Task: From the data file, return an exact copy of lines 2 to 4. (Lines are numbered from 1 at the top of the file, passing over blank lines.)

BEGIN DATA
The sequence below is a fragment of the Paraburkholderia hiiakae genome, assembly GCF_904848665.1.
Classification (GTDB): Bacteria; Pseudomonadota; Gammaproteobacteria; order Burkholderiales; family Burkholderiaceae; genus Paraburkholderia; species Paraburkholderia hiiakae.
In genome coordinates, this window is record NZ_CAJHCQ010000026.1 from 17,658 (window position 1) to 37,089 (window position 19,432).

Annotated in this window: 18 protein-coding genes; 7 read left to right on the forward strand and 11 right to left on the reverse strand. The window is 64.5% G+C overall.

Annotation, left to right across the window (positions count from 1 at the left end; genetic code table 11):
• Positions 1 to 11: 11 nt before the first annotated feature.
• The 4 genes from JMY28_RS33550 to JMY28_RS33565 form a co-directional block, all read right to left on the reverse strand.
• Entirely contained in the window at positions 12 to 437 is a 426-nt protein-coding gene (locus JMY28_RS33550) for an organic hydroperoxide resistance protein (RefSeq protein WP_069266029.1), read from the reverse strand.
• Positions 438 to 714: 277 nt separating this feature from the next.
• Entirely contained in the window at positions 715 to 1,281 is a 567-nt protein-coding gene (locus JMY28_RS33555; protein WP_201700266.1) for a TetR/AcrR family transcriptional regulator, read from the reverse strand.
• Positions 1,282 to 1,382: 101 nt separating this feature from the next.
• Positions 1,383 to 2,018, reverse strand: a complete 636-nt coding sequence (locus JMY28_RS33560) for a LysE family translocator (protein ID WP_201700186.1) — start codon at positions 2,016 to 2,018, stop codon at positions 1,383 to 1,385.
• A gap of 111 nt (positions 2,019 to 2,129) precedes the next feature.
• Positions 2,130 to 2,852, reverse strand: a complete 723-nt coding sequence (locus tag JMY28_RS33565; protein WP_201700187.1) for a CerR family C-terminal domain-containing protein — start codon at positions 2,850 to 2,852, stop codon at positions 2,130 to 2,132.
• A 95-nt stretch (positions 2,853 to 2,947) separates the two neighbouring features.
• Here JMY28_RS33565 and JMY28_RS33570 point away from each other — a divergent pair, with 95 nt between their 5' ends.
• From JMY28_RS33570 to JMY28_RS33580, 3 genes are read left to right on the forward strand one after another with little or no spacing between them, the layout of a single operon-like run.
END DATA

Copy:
Classification (GTDB): Bacteria; Pseudomonadota; Gammaproteobacteria; order Burkholderiales; family Burkholderiaceae; genus Paraburkholderia; species Paraburkholderia hiiakae.
In genome coordinates, this window is record NZ_CAJHCQ010000026.1 from 17,658 (window position 1) to 37,089 (window position 19,432).

Annotated in this window: 18 protein-coding genes; 7 read left to right on the forward strand and 11 right to left on the reverse strand. The window is 64.5% G+C overall.